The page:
For quite a few centuries, cities have been unhealthy places in times of contagion. Long before people understood the causes of diseases, experience showed that people were better off to wait out a plague in the countryside, if they could. (Just ask Boccaccio.) That is still true today, and the New York Times is offended: “Rich Europeans Flee Virus for Second Homes, Spreading Fear and Fury.”
On their peaceful island off France’s Atlantic Coast, some of the locals watched, with growing dread and rage, the images from Paris. As rumors began circulating about an imminent nationwide lockdown to stem the coronavirus outbreak, hordes of Parisians jammed into trains, an odd surfboard sometimes sticking out of the crowd.
There was no doubt about their destination.
“Irresponsible and selfish,” thought Dr. Cyrille Vartanian, one of the six physicians on Noirmoutier. With some time to spare — Paris was roughly five hours away — a local mayor, Noël Faucher, moved to block the only bridge to the mainland. But the national authorities said it would be illegal.
Sounds like Rhode Island and New York.
Perhaps more than anything else, the influx into second homes has ignited anger over what the global pandemic is laying bare every day: the ever widening gap between the rich and the poor.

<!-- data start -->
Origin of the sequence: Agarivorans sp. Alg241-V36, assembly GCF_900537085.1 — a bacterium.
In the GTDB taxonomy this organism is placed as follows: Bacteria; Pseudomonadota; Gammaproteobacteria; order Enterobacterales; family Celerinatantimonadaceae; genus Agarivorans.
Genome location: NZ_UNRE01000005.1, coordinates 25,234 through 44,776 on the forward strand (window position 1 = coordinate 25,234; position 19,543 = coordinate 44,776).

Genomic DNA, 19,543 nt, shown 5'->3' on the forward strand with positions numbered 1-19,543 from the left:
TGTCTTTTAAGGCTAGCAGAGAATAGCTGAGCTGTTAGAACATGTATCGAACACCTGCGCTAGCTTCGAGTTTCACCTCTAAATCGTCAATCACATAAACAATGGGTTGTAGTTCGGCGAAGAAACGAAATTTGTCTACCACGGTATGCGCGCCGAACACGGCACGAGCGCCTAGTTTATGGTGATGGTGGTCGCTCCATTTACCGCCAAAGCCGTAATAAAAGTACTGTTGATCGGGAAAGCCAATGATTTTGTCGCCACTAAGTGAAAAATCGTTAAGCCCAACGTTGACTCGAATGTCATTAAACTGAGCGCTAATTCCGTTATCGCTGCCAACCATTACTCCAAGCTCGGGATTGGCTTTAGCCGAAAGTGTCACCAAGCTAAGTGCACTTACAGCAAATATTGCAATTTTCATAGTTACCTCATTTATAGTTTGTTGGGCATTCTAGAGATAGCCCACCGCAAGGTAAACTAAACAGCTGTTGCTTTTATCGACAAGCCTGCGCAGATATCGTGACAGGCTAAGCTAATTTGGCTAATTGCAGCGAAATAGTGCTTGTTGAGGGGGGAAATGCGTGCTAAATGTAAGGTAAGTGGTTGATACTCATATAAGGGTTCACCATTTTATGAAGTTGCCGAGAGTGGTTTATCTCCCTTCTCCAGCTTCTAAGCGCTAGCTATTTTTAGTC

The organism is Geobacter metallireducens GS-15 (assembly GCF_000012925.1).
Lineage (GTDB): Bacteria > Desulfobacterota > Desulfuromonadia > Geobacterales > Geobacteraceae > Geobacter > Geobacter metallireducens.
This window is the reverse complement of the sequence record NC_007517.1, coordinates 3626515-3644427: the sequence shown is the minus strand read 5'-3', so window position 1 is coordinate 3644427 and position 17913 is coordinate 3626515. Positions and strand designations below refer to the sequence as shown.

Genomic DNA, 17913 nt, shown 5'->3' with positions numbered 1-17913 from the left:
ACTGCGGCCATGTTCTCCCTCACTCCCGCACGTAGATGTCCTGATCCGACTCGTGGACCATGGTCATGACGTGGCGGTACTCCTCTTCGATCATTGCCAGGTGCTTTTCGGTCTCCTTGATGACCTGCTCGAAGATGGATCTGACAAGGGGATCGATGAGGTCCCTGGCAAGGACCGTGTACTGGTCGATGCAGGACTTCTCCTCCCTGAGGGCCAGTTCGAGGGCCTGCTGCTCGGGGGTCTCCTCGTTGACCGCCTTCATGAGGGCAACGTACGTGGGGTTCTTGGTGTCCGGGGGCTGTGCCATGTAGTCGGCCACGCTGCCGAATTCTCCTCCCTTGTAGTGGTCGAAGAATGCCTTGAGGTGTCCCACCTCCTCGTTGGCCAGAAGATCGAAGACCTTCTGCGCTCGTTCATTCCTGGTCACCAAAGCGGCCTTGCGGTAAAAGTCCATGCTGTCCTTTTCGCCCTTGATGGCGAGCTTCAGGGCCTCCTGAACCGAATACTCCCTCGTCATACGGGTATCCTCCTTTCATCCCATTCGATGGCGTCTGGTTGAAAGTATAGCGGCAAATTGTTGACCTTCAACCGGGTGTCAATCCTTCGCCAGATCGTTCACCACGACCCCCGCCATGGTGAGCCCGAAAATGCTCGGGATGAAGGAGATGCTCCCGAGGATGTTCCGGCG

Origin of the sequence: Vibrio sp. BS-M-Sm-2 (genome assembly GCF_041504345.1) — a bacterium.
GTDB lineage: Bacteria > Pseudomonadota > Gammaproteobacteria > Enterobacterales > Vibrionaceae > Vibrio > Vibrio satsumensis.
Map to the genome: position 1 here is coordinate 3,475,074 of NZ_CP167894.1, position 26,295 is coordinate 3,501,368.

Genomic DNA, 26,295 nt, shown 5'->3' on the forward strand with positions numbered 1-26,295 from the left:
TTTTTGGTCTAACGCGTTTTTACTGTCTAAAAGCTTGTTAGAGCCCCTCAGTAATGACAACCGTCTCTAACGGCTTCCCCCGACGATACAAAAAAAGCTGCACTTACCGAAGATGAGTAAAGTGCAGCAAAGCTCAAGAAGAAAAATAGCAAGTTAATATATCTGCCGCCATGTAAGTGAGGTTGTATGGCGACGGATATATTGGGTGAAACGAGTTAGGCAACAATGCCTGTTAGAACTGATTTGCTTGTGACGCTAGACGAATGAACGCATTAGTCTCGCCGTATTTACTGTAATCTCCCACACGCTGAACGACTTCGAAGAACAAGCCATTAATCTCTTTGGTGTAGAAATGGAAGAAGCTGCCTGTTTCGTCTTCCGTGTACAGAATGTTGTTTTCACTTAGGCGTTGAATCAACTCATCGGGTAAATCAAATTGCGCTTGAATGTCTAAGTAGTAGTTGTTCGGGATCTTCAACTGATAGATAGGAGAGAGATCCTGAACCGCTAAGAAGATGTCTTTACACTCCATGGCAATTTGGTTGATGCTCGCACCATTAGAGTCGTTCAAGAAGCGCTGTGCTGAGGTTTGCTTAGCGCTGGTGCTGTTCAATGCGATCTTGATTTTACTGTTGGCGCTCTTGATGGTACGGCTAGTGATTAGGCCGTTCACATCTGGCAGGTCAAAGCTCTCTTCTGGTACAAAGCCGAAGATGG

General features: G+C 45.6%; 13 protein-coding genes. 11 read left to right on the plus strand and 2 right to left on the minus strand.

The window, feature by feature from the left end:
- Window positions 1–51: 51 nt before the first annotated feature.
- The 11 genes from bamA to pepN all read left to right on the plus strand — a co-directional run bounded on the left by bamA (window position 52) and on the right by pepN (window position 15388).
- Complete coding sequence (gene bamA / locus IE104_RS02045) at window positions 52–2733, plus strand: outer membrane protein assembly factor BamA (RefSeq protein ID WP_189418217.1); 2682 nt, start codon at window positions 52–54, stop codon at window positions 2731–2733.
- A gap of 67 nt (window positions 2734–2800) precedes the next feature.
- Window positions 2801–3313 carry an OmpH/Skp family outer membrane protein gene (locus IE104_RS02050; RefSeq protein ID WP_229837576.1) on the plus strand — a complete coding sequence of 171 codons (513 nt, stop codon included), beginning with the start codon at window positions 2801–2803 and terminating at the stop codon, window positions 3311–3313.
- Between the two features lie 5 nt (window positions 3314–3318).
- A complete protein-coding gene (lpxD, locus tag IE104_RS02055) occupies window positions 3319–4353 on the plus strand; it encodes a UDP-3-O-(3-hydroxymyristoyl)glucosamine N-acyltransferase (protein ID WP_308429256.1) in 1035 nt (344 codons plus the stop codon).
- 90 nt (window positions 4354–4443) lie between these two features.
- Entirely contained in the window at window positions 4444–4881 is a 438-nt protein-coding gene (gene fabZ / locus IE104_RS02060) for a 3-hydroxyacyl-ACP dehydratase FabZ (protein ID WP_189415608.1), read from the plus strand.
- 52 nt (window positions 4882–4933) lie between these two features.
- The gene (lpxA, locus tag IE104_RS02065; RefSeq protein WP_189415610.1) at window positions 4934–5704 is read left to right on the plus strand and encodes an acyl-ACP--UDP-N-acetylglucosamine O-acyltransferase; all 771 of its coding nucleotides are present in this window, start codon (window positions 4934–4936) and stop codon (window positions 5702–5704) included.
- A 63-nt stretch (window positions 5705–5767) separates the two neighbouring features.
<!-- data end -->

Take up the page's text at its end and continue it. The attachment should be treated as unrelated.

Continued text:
Because every single thing, if you are the New York Times, must be about the “ever widening gap between the rich and the poor.” Whether that gap is “ever widening” in any meaningful sense is a subject for another day. For now, a reader writes:
It’s TERRIBLE, but I do have questions…questioning the questioners, so to speak.
Where is Pinch Sulzberger hanging out? Is he at his estate in Southampton? Or with the peons in New York City?
Same for Maureen Dowd…and ALL the pontificating “essential” Timesmen: where are they?
Full disclosure for the MSM!
Yes, is Paul Krugman riding the subway? Inquiring minds want to know! Certainly “essential” publishers, editors, reporters and media personalities taking to the countryside is not a sign of the “ever widening gap between the rich and the poor,” right? Right?